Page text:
« PreviousContinue »
ten to him, at my request, for the newly dis-
and perfumes the whole country. From his account of it, I suspect it to be Mr. Blane's; but I could make nothing of the dry specimens, except that they differ widely from the Fatamansi, which I am persuaded is the Indian nard of Ptolemy. I can only procure the dry fatamansi, but if I can get the stalks, roots, and flowers from Butan, I will send them to you. Since the death of König, we are in great want of a proffessed botanist. I have twice read with rapture the Philofophia Botanica, and have Murray's edition of the
genera et species plantarum” always with me; but, as I am no lynx, like Linnæus, I
cannot examine minute blossoms, especially those of grasses.
We are far advanced in the second volume
of our Transactions.
Şir William Fones to John Wilmot, Efq.
Sept. 20, 1789.
gave me great pleasure, and particularly the pleafing and just account of your truly venerable father. Lady Jones, after the first pang
for the loss of hers, resigned herself with true piety to the will of God. She is very weak, and always ill during the heats. I have been, ever since my seasoning, as they call it, perfectly well, notwithstanding incessant business seven hours in a day, for four or five months in a year, and unremitted application, during the vacations, to a vast and interesting study, a complete knowledge of India, which I can only attain in the country itself, and I do not mean to stay in the country longer than the Jaft year
of the eighteenth century. I rejoice that the King is well, but take no interest in
the contests of your aristocratical factions. The time never was, when I would have enlisted under the banners of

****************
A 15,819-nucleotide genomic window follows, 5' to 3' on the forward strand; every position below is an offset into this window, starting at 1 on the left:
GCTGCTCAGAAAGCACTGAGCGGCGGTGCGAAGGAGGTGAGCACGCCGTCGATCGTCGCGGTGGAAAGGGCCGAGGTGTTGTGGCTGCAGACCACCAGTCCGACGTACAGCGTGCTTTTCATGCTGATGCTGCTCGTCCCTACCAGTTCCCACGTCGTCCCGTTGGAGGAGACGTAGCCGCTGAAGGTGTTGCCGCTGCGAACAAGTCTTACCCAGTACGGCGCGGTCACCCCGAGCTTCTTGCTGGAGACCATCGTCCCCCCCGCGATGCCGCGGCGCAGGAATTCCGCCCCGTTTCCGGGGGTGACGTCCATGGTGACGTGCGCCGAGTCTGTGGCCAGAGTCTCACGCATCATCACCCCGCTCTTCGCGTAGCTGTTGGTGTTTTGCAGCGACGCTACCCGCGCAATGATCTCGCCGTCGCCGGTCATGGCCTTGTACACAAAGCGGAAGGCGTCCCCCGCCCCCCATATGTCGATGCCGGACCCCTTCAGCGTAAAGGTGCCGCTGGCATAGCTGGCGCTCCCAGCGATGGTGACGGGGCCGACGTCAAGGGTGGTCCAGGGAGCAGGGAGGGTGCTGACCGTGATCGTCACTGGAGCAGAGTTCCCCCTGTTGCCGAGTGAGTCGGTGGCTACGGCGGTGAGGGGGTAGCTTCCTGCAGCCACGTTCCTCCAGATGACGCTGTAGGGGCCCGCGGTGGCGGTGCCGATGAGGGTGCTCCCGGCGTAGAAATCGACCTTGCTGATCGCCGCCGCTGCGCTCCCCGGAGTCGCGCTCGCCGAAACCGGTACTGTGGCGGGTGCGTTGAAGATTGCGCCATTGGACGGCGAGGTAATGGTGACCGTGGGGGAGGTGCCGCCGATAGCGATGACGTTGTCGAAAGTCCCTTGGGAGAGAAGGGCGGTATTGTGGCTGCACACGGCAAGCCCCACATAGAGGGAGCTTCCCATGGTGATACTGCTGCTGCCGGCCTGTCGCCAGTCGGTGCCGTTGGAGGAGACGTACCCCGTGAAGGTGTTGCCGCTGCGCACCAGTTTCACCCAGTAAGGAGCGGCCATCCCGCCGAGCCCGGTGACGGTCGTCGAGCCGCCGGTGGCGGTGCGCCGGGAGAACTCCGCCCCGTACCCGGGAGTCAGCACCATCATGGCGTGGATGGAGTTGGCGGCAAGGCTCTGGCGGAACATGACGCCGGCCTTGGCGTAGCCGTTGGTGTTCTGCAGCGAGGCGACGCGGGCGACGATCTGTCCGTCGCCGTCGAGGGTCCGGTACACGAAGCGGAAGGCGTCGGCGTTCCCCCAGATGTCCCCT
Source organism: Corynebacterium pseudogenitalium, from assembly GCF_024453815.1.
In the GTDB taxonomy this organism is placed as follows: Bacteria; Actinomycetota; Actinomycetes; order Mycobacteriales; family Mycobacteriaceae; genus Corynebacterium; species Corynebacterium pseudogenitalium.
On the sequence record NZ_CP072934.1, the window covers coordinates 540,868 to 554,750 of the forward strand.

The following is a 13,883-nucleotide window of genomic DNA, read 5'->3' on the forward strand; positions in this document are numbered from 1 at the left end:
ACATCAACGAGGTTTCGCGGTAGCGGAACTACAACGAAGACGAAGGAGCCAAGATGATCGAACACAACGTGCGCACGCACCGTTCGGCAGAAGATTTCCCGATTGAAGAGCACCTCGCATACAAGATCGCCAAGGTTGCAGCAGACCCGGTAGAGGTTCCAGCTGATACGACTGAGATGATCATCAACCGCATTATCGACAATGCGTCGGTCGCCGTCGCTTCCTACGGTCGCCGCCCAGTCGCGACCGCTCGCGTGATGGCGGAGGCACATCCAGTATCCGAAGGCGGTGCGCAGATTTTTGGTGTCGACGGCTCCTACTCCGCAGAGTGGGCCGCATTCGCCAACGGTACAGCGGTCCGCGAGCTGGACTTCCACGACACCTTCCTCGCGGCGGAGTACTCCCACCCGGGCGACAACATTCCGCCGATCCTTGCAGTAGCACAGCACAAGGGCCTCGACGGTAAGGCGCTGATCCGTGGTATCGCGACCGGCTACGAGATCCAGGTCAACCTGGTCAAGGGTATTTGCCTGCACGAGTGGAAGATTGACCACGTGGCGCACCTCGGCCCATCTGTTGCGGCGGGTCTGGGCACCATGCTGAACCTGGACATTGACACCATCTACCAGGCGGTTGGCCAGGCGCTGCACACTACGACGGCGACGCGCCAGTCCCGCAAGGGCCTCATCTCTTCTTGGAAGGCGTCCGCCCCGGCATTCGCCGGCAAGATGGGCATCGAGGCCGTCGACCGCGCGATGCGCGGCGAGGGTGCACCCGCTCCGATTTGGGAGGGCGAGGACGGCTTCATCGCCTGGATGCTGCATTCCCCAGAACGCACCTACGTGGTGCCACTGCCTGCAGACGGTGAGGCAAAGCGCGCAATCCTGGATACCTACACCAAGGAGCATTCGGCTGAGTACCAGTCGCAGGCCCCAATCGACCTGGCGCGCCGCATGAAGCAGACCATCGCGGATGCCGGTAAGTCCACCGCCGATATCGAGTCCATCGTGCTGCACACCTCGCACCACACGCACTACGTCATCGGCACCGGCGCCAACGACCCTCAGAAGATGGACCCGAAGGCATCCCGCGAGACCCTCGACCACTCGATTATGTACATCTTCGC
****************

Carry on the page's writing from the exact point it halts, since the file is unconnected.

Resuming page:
any faction, though I might have carried a pair of colours, if I had not spurned them, in either legion. My party is that of the whole people, and my principles, which the law taught me, are only to be changed by a change of existence.
Sir William Jones to Mr. Justice Hyde.
Oct. 20, 1789.
Though I hope, my dear Sir, to be with you
almost as soon as this letter, yet I write it because it is the last that I shall write to any one for the next eleven months, and I feel so light, after the completion of my fevere epistolary task, that I am disposed to play a voluntary. I have answered fifty very long letters from Europe, and a multitude of short ones; among the rest, I had one from the Chief Baron, who desires his remembrance to you by the title of his old and worthy friend, Another from Master Wilmot informs me, that his father, Sir Eardley, had nearly ended
his eightieth year, with as good health, and as clear intellects, as he ever had in the prime of life. When I express a hope of seeing you in two or three days, it is only a hope; for I shall affront the Mandarin at Chinsura*, if I do not make my annual visit to him ; now I can only visit him at night, and the wind and tide may delay me, as they did last
year. In all events, I shall be with you if I live, before the end of the week, as I am preparing to go on board my pinnace. annuities of Europe letters, which I pay at this season, I have been winding up all the odds and ends of all my private or literary concerns, and shall think of nothing for eleven months to come, but law, European or Indian. I have written four papers for our ex piring society, on very curious subjects, and have prepared materials for a discourse on the Chinese: the society is a puny, rickety child, and must be fed with pap; nor shall it die by my fault; but die it must, for I cannot alone support it. In my youthful days, I.
Mr. Titsingh, Governor of Chinsura.
was always ready to join in a dance or a concert, but I could never bring myself to dance a solitary hornpipe, or to play a folo. When I fee Titsingh (who, by the way,
will never write any thing for us, as long as his own Batavian society subsifts), I will procure full information concerning the pincushion rice, and will report it to you. Lady Jones is as usual, and sends her best remembrance. I too am as usual, and as ever, dear Sir, your faithful, &c.
Sir William Jones to y. Shore, Esq.
Oct. 20, 1789. Your approbation of Sacontala, gives at least as much pleasure to the translator as you had from the perusal of it, and would ençourage me to translate more dramas, if I were not resolved to devote all my time to law, European and Indian.
The idea of your happiness, (and few men have a brighter prospect of it than yourself,) reconciles me to our approaching separation,